New concerns about the potential health effects of a common chemical solvent are spurring monitoring innovations—and in the process letting small environmental consulting firms compete with industry giants.
States are testing thousands of sites to determine whether the solvent trichloroethylene, or TCE, is affecting people as the chemical migrates from contaminated soil or water into buildings’ indoor air. The chemical solvent has long been considered carcinogenic, but is now associated with concerns that short-term exposure could affect pregnant women and the development of their babies.
To track and evaluate those risks, environmental consultants—particularly smaller firms—are turning to continuous air quality monitoring systems that are capable of spotting short term spikes in exposure to the chemical.
“There are a lot of smaller groups that want a piece of that pie,” Mark Kram from the small California-based firm Groundswell Technologies told Bloomberg BNA.
The new monitoring push creates an opportunity for small businesses like Groundswell Technologies and Entanglement Technologies to go toe-to-toe with large firms like Geosyntec Consultants, AECOM, Tetra Tech, and CH2M for assessment contracts.
The Environmental Protection Agency recently added vapor intrusion to the list of ways a site could land on the Superfund National Priorities List. The agency issued guidance on vapor intrusion assessment methods in 2015, but some feel the guidance leaves out essential information on the consequences of short-term chemical exposure.
At some sites, Kram said, concentrations of TCE in indoor air have been high enough to present a danger to public health. “We’ve had situations where the buildings are evacuated,” he said.
Vapor intrusion concerns often crop up at Superfund or brownfields sites. Environmental firms like Groundswell Technologies, Geosyntec or CH2M are called in to assess the potential for indoor air or soil contamination.
John Lowe, a principal technologist for CH2M, said the threat of exposure to TCE though vapor intrusion could be extensive. The chemical has been used for decades as a machine degreaser and aircraft parts cleaner.
“The scale of the potential problem—we are talking about thousands, maybe tens of thousands, of sites across the United States,” he told Bloomberg BNA.
Vapor intrusion can occur when volatile chemicals migrate up from a groundwater plume. The chemicals contaminate soil and indoor air above the plume.
Continuous monitoring has created a niche for smaller businesses and those seeking subcontractors on federal contracts.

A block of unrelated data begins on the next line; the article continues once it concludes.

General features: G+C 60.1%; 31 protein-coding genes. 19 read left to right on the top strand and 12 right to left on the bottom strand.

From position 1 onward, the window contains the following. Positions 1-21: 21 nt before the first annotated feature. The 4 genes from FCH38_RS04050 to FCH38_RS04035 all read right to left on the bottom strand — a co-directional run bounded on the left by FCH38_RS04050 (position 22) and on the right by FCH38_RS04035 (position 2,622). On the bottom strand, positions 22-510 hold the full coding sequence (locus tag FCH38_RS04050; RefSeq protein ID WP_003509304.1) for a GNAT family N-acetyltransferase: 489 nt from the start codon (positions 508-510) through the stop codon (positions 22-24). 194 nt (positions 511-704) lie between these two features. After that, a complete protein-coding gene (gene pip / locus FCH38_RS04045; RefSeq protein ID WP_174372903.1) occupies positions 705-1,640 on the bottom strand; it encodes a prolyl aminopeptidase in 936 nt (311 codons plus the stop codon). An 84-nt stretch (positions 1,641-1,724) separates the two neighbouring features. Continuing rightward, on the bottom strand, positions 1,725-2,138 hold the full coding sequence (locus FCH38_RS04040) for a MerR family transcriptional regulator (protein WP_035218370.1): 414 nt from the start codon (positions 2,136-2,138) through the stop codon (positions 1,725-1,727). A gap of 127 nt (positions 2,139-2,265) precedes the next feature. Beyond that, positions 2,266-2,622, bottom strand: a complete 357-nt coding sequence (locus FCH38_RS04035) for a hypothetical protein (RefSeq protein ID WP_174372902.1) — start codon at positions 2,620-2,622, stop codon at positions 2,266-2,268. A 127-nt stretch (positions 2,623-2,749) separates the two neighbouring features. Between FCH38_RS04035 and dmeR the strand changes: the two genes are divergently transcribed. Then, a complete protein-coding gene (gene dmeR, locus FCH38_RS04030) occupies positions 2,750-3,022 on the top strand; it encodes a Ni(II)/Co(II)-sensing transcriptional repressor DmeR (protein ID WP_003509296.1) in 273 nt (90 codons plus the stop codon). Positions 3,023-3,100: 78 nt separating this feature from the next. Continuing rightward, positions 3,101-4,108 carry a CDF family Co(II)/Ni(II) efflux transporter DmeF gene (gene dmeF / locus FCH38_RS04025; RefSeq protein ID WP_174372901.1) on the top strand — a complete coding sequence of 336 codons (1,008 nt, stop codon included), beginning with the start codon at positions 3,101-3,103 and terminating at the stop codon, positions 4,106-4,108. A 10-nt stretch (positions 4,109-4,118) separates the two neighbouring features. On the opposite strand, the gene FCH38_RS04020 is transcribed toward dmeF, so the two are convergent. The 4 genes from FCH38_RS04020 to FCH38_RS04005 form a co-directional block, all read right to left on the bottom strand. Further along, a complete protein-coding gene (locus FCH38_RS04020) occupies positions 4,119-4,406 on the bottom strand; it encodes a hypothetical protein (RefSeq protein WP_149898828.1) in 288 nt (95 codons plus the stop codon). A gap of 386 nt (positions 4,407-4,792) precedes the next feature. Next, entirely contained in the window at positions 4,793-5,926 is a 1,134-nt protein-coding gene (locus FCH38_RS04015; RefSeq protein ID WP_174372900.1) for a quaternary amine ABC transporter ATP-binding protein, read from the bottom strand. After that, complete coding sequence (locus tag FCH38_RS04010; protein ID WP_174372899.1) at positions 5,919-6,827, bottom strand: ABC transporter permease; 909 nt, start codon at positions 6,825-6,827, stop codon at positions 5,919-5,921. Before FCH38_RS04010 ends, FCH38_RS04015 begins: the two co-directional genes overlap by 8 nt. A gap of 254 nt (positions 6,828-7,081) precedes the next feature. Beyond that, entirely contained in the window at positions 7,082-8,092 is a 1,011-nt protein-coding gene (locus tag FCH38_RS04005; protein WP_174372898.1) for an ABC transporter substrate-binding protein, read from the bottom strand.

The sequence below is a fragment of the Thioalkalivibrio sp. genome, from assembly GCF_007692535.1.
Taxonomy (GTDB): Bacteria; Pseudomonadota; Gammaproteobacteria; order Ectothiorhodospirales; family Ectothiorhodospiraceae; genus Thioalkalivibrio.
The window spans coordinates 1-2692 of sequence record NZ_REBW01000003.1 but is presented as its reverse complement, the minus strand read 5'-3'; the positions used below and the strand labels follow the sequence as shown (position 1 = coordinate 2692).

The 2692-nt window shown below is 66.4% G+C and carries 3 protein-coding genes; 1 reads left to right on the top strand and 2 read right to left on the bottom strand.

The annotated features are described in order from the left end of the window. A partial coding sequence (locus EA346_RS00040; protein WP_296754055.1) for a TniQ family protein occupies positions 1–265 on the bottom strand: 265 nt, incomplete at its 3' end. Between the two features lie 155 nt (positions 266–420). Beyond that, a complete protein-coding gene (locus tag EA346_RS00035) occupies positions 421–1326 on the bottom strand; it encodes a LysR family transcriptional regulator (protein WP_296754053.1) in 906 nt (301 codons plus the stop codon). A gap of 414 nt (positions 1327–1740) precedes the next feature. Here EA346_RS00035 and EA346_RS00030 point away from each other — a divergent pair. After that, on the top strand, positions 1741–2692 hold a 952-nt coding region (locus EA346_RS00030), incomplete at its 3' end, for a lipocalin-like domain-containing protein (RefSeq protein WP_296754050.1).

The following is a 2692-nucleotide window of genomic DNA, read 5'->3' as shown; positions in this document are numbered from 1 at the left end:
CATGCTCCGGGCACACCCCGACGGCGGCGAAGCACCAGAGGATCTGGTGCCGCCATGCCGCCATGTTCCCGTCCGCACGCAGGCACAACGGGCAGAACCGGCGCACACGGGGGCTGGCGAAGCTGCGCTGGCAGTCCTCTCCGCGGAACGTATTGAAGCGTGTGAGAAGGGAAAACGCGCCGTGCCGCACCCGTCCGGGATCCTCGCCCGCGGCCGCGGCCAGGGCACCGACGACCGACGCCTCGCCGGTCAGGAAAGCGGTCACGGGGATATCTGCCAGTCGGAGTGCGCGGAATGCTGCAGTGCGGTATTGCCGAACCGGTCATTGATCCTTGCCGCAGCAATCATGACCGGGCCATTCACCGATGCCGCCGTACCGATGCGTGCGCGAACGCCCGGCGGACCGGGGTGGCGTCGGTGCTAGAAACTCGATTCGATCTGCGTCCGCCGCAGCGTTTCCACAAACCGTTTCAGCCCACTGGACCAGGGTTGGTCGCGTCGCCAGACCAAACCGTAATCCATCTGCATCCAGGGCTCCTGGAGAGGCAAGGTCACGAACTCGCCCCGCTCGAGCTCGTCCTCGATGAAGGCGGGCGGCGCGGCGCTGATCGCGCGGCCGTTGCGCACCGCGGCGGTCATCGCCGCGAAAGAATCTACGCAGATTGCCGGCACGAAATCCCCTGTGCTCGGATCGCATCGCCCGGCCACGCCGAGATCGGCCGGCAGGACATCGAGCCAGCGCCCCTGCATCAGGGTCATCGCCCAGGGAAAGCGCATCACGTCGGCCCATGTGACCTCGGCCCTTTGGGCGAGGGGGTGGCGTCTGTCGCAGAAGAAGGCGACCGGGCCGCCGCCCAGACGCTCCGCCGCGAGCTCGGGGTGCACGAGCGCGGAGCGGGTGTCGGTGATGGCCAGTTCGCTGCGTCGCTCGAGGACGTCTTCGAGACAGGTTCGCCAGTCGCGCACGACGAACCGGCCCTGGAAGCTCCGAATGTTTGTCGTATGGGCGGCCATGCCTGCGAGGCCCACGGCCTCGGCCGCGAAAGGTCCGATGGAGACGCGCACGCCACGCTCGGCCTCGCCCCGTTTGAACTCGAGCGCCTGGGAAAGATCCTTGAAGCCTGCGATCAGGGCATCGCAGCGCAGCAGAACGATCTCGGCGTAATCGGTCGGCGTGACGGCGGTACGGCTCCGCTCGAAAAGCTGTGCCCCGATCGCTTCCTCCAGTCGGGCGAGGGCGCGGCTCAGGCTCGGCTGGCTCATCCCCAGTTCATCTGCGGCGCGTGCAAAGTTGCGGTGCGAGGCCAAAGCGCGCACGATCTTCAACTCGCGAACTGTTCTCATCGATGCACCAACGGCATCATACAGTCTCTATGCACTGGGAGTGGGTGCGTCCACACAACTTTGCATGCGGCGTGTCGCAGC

Entanglement Technologies, headed by Chief Executive Officer Tony Miller, is developing a continuous monitoring device that would focus on small amounts of TCE at sites with the potential for vapor intrusion. Miller told Bloomberg BNA the need for this kind of device arose because existing technologies couldn’t detect as wide a range of TCE concentrations, and canisters and sorbent readings take hours or days to return from the laboratory—too long to detect brief spikes of TCE.
Dominant companies in the industry said continuous monitoring is merely one tool in the vapor intrusion assessment toolbox, not the only solution.
“In order to really assess what’s happening, you really have to have multiple lines of assessment open to you,” Hester Groenevelt, an environmental chemist at Geosyntec, told Bloomberg BNA.
In a statement, an EPA spokesperson told Bloomberg BNA that it recommends “time-integrated continuous sampling technologies, such as canisters and sorbent samplers, and the collection of multiple samples over time to account for variability.”
At the same time, Kram said, the EPA has been open to using continuous monitoring at Superfund sites with potential TCE contamination.
“EPA is now hiring us for various projects because they recognize that there’s this potential risk,” Kram said. On May 22, EPA added the vapor intrusion pathway as one of the criteria for adding waste sites to its Superfund program list ( RIN:2050-AG67).
Blayne Hartman, a geochemist, works as an independent contractor under his own small firm, Hartman Environmental Geoscience. He said his firm also has worked with the EPA to continuously measure TCE at a New Hampshire Superfund site, taking thousands of readings to monitor vapor intrusion.
Lowe said adaptations may come with time as states start to set their own guidance. State standards currently vary, and the EPA has not set an agency-wide short term exposure limit for TCE.
“[Continuous monitoring] is an emerging method, and the regulations haven’t really caught up to it,” Lowe said.
Copyright © 2017 The Bureau of National Affairs, Inc. All Rights Reserved.
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